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SOFIA GUBAIDULINA

The Lyre of Orpheus. Gidon Kremer, violin, Kremerata Baltica.
The Canticle of the Sun. Nicolas Altstaedt, cello, Riga Chamber Choir "Kamer…", cond. Maris Sirmais. ECM New Series 2256, 69:20.
ecmrecords.com

by Steve Koenig

Sofia Gubaidulina, now 80 years old, comes from the 1960s Russian avant-garde, well-established within both the free improvisation and classical music scenes. Some of her free improv work can be found on Leo Records anthologies. She's also considered one of the most original East European/Russian mystical composers, not content to let mere softness of tone represent spiritual forces.

The Lyre of Orpheus opens with just the slightest of tintinnabulation, then to slow-progressing slashes of strings. This erstwhile violin concerto, billed as "for violin, percussion and orchestra," has lots of delicious moments, with string glissandi, and parts where the strings play so high they wiggle and whistle. I tend to enjoy fragments of this work more than I do the piece as a whole, which, by the way, is the first part of an extended triptych; still, totally enjoyable.

The Canticle of the Sun, giving the album its title and written for Mstislav Rostropovich, uses similar forces plus a chorus, and uses the same type of material (glissandi, bells, aching cello instead of aching violin). The composer gives Messiaen-style titles to each of the four movements, such as "Glorification of the The Creator, the Maker of the Four Elements: Air, Water, Fire and Earth."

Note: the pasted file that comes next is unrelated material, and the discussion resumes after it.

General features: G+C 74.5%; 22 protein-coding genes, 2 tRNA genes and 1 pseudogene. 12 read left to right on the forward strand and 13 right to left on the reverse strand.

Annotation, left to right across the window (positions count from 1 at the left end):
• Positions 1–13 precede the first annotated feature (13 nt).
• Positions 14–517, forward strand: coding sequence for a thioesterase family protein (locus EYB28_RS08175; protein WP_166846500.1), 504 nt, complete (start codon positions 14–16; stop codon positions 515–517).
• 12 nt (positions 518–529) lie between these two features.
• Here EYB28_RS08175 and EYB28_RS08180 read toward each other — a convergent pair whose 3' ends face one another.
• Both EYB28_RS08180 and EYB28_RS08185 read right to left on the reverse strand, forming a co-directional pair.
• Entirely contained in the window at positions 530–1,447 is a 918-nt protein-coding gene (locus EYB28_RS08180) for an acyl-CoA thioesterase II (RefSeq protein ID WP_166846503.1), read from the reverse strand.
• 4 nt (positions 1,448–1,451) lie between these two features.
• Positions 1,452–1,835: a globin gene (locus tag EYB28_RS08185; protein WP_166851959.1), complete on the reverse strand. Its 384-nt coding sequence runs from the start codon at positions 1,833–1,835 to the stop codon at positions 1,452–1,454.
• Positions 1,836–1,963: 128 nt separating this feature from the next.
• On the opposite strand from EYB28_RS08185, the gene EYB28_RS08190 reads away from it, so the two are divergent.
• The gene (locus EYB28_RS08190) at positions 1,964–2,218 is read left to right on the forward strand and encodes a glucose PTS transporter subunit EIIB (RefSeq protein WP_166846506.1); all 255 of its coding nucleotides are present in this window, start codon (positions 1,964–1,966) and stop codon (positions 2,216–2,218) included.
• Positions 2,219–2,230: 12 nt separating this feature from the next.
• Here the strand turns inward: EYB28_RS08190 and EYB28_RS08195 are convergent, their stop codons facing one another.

The composition opens with a tinkling which glides into high soprano voice, and then shortly a rich bass voice comes in. The cello and chorus intermingle, the chorus sighing happily, then dancing with bells and triangle.

Cellist Nicolas Alstaedt plays with the most human-voiced expression imaginable, integrating even the most "avant garde" squiggles and scrapes seamlessly with Bach-Suites-like draws. He also fits as one with the chorus and orchestra. The Riga Chamber Choir too is most beautiful and, dare I say, welcoming of tone.

The piece ends with a drone, and cello punctuations which bring to mind George Crumb, then an aching cello melody with resonant percussion, and beautifully sad choral recitation in the final movement, "Glorification of Death," which ultimately concludes with the chorus sounding at peace among star-like tintinnabulation, and the cello trailing off, solo, like a comet's tail.

The Canticle of the Sun is riveting from start to final haunting note.

 



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